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Mars Science

The Bouncing Sands of Mars 22

Posted by samzenpus
from the hop-skip-and-a-kuato dept.
astroengine writes "New analysis of high-resolution images of Mars, taken by the High Resolution Imaging Science Experiment (HiRISE) camera aboard NASA's Mars Reconnaissance Orbiter, show sand dunes in an area known as Nili Patera are shifting as fast as some dunes on Earth — despite a dearth of high-speed winds. Scientists suspect it takes a big wind to get sand particles airborne, but once launched from the surface, they bounce around with ease, thanks to the planet's thin atmosphere and low gravity. 'It's kind of like playing golf on the moon — (the sand) goes really high and far compared to what it does on Earth. When it lands it can pick up really large speeds — even with low wind speeds — and splash a whole bunch of other particles to keep the process going,' Jasper Kok, with the Earth and Atmospheric Sciences department at Cornell University, told Discovery News. This research has strong implications for the understanding of erosion processes on the Red Planet's surface and for future astronauts getting caught in a Martian sandstorm, presumably."
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The Bouncing Sands of Mars

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  • ...you mean...like..running water?

  • Wormsign!
  • After you read about this stuff, it's hard to be surprised by moving dirt...

    http://en.wikipedia.org/wiki/Racetrack_Playa [wikipedia.org]
    http://news.slashdot.org/story/12/05/08/0110259/scientists-solve-mystery-of-irelands-moving-boulders [slashdot.org]

  • 'It's kind of like playing golf on the moon â" (the sand) goes really high and far compared to what it does on Earth. When it lands it can pick up really large speeds â" even with low wind speeds â" and splash a whole bunch of other particles to keep the process going,' Jasper Kok,

    So.. Usually I'd think an object landing upon the ground would exchange some of its energy with the ground, thus reducing speed (relative to the ground). Apparently on Mars, when an object lands on the ground, it can pick up really large speeds (relative to the ground)?

    Does this dude work for the fringe division? I suppose I should RTFA before commenting.... not.

  • in astrogeology: Understanding the processes of erosion on the surface of a foreign planet. One presumes that it would naturally come if in consideration of the prospect of long-term habitation. Well, there is more to it than robots and photos after all, huh?

    • One presumes that it would naturally come *up* in consideration of the prospect of long-term habitation - up, like the stock the prices of successful NewSpace firms, for instance.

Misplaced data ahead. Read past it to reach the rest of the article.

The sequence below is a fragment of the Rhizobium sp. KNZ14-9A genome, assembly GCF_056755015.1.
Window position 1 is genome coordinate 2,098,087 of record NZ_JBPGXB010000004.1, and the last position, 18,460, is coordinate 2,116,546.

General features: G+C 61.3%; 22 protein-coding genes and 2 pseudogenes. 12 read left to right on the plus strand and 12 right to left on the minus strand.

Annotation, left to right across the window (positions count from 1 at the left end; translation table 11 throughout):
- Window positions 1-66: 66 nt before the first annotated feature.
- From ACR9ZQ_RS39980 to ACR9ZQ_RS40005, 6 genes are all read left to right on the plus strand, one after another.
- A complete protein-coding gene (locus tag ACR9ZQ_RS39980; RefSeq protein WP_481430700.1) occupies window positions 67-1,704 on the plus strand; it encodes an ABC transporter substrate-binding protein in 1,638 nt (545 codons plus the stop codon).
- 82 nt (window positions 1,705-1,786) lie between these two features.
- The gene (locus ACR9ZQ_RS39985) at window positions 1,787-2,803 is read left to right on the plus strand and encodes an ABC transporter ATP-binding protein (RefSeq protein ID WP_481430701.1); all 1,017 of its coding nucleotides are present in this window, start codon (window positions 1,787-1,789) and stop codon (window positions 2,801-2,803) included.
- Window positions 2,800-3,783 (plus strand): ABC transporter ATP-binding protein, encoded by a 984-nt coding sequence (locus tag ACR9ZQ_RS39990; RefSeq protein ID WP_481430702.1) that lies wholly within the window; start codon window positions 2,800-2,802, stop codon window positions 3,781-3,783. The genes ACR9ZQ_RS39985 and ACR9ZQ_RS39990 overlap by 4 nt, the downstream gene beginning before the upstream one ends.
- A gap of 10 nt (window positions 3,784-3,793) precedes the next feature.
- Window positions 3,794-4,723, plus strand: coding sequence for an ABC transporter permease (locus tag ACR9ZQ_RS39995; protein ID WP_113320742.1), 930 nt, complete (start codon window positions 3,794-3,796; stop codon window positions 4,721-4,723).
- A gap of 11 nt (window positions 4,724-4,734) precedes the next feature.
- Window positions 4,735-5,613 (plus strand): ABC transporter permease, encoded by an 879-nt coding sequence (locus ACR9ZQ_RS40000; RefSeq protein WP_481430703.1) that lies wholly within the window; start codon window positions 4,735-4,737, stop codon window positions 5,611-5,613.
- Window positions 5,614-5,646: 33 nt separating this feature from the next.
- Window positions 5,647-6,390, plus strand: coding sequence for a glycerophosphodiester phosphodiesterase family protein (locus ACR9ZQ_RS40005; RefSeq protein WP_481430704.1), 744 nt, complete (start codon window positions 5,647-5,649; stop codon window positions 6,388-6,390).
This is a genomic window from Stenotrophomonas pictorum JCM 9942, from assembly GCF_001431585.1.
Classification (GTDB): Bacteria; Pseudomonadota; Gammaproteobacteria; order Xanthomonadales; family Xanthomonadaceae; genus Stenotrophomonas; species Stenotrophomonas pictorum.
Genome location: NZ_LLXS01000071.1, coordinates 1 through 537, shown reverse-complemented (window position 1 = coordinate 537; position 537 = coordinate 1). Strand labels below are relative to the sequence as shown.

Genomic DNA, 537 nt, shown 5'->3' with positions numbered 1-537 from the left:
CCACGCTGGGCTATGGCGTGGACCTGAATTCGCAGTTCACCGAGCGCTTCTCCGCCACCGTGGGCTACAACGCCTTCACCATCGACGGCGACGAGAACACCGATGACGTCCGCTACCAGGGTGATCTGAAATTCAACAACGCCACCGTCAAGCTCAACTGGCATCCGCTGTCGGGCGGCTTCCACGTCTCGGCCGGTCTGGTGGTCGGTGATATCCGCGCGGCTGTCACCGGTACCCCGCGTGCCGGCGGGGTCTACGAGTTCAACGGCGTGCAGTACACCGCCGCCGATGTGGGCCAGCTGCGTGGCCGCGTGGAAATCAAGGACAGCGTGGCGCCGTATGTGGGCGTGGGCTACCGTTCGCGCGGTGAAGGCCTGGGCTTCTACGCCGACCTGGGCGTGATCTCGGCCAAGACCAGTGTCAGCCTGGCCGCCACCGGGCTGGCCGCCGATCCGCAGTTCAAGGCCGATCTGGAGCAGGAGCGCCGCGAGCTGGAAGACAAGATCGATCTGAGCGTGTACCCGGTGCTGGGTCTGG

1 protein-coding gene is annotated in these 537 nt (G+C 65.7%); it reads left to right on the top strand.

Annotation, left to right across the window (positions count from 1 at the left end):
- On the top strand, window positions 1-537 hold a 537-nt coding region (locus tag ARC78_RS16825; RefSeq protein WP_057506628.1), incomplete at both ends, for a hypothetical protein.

• I think you mean "Areology" specifically about Mars. Xenogeology would be foreign planet study, but the Geo prefix specifically applies to Earth. Therein lies the problem with basing modern scientific parlance on ancient languages ;)

      • by Convector (897502)

        The most common general term is "Planetary Geology". Most of my colleagues (IAAPS; PS="Planetary Scientist") don't usually use the planet-specific prefixes that often. It's much more common to say "Martian Geology" than to say "Areology", or "Lunar Geography" instead of "Selenography". I suppose that it's slightly inaccurate (given that "geo-" does technically mean "earth"), but it sounds much more natural to speak this way. There's also the problem that you'd need to modify each geo- term for each plan

        • Thanks for the clarification :) I was just being a smartarse (someone being a smartarse on the internet? NEVER!) Using Greek prefixes would also get tricky when you move outside of the solar system...

  • by XiaoMing (1574363) on Thursday May 10, 2012 @12:14AM (#39950469)

    This research has strong implications for the understanding of erosion processes on the Red Planet's surface and for future cosmonauts getting caught in a Martian sandstorm, presumably.

    Fixed that for you.

  • NASA has now caught up to where Science-Fiction writers have been for decades. They could have rung up their local physics department and asked them about the effects of atmosphere on the terminal velocity of sand particles.

  • That's just Sandworms farting.

  • Sand Bouncing Castles!

"Who cares if it doesn't do anything? It was made with our new Triple-Iso-Bifurcated-Krypton-Gate-MOS process ..."

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